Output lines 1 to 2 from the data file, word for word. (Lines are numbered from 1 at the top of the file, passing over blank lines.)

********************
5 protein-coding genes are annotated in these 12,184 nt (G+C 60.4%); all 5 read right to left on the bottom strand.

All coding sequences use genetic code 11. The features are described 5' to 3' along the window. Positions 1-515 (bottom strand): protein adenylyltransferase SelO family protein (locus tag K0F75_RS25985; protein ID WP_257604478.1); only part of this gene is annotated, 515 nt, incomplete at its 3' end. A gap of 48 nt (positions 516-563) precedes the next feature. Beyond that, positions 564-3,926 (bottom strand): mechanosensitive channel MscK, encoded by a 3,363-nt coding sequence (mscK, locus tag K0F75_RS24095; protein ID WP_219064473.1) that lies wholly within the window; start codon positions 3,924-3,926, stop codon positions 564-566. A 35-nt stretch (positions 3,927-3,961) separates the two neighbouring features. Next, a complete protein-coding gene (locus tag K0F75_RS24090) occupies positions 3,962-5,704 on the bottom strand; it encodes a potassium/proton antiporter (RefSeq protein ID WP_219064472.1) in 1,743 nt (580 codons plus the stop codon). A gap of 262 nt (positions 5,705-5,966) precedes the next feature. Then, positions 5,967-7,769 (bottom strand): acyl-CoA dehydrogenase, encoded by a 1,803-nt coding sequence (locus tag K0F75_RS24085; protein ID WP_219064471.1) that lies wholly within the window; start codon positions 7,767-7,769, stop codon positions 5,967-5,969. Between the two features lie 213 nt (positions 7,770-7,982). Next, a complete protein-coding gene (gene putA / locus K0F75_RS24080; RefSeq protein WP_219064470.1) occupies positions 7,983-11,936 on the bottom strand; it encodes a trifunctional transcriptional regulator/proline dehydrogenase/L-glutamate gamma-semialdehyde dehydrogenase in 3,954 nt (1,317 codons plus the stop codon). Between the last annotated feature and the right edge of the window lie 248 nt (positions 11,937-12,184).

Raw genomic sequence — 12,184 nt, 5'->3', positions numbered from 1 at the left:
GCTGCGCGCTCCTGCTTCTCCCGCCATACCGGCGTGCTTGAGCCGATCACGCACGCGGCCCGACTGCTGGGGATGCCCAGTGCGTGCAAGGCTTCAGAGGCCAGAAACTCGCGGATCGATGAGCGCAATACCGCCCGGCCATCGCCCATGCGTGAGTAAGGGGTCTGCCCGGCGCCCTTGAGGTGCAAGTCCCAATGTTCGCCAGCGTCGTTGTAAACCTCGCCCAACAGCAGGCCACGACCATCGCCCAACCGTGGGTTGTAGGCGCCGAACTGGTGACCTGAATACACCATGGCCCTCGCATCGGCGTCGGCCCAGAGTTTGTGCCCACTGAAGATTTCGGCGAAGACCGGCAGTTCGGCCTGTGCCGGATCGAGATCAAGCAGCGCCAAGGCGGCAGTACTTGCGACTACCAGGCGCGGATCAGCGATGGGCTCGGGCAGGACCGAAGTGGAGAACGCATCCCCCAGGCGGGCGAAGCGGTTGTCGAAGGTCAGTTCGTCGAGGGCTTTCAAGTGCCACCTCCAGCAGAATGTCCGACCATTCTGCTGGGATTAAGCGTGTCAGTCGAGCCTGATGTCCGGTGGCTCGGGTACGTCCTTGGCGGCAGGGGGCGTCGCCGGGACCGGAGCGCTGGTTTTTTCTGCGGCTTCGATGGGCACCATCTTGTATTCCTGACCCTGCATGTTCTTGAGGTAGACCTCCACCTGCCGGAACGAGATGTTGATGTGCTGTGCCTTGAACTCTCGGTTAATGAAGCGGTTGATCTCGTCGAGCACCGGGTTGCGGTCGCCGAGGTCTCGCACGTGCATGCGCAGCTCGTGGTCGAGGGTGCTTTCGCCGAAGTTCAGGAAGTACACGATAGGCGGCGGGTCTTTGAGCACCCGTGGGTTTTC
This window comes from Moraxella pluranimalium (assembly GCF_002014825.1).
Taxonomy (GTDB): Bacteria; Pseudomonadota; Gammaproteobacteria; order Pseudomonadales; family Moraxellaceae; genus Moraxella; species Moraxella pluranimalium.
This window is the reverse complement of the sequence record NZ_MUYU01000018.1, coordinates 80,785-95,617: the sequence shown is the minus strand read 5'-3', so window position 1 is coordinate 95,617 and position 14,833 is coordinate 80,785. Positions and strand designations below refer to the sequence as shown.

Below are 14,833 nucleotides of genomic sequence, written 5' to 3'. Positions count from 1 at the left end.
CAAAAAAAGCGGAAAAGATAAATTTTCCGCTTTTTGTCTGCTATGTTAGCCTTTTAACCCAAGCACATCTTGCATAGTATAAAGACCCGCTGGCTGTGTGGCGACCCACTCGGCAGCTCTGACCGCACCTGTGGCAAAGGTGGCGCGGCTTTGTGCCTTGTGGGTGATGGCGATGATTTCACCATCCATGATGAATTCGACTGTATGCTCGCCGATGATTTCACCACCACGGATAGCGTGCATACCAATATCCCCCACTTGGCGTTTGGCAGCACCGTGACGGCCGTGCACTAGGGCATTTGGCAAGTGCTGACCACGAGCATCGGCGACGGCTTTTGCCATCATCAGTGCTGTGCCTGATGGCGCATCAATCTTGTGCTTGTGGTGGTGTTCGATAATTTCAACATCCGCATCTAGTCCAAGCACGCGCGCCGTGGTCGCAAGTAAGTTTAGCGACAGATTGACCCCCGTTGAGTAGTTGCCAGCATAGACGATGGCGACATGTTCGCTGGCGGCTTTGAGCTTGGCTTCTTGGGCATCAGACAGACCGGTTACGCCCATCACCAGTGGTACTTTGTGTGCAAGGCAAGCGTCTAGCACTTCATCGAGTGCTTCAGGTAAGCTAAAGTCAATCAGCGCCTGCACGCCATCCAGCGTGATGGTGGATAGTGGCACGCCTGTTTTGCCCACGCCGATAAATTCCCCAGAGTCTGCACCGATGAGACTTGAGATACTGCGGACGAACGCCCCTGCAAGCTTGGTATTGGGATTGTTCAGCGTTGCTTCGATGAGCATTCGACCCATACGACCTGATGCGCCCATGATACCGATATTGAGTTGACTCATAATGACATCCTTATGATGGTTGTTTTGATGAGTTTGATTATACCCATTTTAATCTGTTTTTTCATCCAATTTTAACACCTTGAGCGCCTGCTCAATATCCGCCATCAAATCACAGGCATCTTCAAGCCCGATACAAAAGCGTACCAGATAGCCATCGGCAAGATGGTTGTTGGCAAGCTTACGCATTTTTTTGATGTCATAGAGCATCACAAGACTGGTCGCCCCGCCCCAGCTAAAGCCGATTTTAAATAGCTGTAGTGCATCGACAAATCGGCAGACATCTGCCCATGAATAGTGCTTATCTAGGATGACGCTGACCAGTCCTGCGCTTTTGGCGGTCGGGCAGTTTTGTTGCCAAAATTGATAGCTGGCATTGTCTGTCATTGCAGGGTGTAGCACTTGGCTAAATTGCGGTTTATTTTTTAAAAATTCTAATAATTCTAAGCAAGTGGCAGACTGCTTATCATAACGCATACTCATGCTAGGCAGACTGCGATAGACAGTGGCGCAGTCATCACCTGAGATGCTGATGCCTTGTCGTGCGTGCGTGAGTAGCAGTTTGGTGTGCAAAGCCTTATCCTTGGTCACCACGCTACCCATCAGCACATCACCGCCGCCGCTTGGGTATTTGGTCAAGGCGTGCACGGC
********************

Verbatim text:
5 protein-coding genes are annotated in these 12,184 nt (G+C 60.4%); all 5 read right to left on the bottom strand.

All coding sequences use genetic code 11. The features are described 5' to 3' along the window. Positions 1-515 (bottom strand): protein adenylyltransferase SelO family protein (locus tag K0F75_RS25985; protein ID WP_257604478.1); only part of this gene is annotated, 515 nt, incomplete at its 3' end. A gap of 48 nt (positions 516-563) precedes the next feature. Beyond that, positions 564-3,926 (bottom strand): mechanosensitive channel MscK, encoded by a 3,363-nt coding sequence (mscK, locus tag K0F75_RS24095; protein ID WP_219064473.1) that lies wholly within the window; start codon positions 3,924-3,926, stop codon positions 564-566. A 35-nt stretch (positions 3,927-3,961) separates the two neighbouring features. Next, a complete protein-coding gene (locus tag K0F75_RS24090) occupies positions 3,962-5,704 on the bottom strand; it encodes a potassium/proton antiporter (RefSeq protein ID WP_219064472.1) in 1,743 nt (580 codons plus the stop codon). A gap of 262 nt (positions 5,705-5,966) precedes the next feature. Then, positions 5,967-7,769 (bottom strand): acyl-CoA dehydrogenase, encoded by a 1,803-nt coding sequence (locus tag K0F75_RS24085; protein ID WP_219064471.1) that lies wholly within the window; start codon positions 7,767-7,769, stop codon positions 5,967-5,969. Between the two features lie 213 nt (positions 7,770-7,982). Next, a complete protein-coding gene (gene putA / locus K0F75_RS24080; RefSeq protein WP_219064470.1) occupies positions 7,983-11,936 on the bottom strand; it encodes a trifunctional transcriptional regulator/proline dehydrogenase/L-glutamate gamma-semialdehyde dehydrogenase in 3,954 nt (1,317 codons plus the stop codon). Between the last annotated feature and the right edge of the window lie 248 nt (positions 11,937-12,184).